And as part of that investment, they announced new models. One of those that were at first “out there, will never be made” was the Atlas Nomad and Atlas Ranger series of on-road and dual-sport scramblers. Lo and behold, two years later, the Norton Atlas Ranger is slated for release in the summer of 2021, and it captures the beauty of a proper British bike with every angle, nut, bolt, screw, and chain link.
A 650cc parallel-twin engine with 84 HP and 47 lb-ft of torque. A lightweight steel and aluminum frame and fairings. A high slung exhaust. A very strong bash plate. And just for style’s sake, a cross-stitched seat that looks like it belongs in a Victorian museum, not a scrambler. It just oozes style while also looking to be a very capable bike.
We honestly can’t wait for the first reviews this summer!
2021 Royal Enfield Himalayan
This one is a bit of a push, but hear us out. While the Royal Enfield Himalayan is supposed to be an adventure bike, it fits every criteria of a scrambler save one, the windscreen. High slung exhaust, beefed up suspension front and rear, bash plate, you name it, it’s got it.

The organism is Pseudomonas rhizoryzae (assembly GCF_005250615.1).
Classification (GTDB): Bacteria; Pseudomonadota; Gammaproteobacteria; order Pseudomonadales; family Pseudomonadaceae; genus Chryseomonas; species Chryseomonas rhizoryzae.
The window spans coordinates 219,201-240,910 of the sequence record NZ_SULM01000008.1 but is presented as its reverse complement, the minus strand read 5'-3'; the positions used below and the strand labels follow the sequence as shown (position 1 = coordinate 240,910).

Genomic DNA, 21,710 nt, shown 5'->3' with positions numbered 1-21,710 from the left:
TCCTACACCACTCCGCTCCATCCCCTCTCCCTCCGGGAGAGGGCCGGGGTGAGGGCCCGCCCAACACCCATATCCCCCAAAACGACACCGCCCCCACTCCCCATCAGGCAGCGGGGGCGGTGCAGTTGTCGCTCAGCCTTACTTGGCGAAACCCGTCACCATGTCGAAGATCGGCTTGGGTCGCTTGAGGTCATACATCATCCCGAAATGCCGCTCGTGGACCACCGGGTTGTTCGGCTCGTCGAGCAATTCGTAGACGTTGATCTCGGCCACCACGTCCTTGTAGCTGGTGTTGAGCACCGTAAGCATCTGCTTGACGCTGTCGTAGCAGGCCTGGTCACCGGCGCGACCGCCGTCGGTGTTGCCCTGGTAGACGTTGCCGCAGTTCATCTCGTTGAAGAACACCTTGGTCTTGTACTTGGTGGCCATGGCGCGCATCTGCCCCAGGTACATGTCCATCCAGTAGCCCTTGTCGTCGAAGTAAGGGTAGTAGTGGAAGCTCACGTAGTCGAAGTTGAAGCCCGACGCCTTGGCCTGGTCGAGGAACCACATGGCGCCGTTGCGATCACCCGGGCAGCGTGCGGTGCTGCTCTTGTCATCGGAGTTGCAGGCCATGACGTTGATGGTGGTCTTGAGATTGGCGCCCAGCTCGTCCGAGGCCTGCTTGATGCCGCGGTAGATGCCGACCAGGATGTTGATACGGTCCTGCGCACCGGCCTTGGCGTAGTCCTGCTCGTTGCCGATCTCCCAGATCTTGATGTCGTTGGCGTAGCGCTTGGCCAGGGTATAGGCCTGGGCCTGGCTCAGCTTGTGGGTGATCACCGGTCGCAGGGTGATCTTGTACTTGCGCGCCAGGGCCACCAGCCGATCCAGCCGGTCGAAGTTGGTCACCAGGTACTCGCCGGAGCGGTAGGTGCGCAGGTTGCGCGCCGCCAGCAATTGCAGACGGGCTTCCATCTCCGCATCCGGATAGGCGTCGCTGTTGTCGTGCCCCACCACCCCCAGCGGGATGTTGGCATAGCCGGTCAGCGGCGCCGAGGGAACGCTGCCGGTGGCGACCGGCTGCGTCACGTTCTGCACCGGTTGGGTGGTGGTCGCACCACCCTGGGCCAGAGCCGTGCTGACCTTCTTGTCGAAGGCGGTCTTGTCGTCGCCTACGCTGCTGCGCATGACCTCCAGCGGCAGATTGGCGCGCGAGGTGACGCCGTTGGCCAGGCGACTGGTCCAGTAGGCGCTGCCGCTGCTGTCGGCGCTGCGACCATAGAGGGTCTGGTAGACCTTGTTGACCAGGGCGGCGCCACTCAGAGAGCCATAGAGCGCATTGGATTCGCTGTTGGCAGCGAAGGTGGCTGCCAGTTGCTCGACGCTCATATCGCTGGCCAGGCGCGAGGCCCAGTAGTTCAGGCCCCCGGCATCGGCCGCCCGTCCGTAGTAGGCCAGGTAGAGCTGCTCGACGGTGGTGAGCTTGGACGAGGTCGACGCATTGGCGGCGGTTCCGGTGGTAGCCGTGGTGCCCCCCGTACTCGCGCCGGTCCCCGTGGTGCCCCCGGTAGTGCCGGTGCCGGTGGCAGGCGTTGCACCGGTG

It is also beautiful in that retro-modern way that Royal Enfields of late have been. It has the aesthetic of a 1960’s scrambler (before adventure bikes existed, mind you!), yet has up-to-date engine management systems, and it even has a rear ABS disable button! And since that windshield is removable with four simple screws, it’s not that much trouble to to get the right aesthetic if it really bothers the eye that much.
While the Himalayan has been around in other countries of the world for a bit, this all-new version of it is the first truly global version, with North America finally receiving it. And if you’re looking for an affordable, decently grunty, and cheap-to-repair-after-the-inevitable-drop-all-bikes-go-through motorcycle, the Royal Enfield, in all its simplistic retro glory, may be your answer. Read more about the 2021 Royal Enfield Himalayan.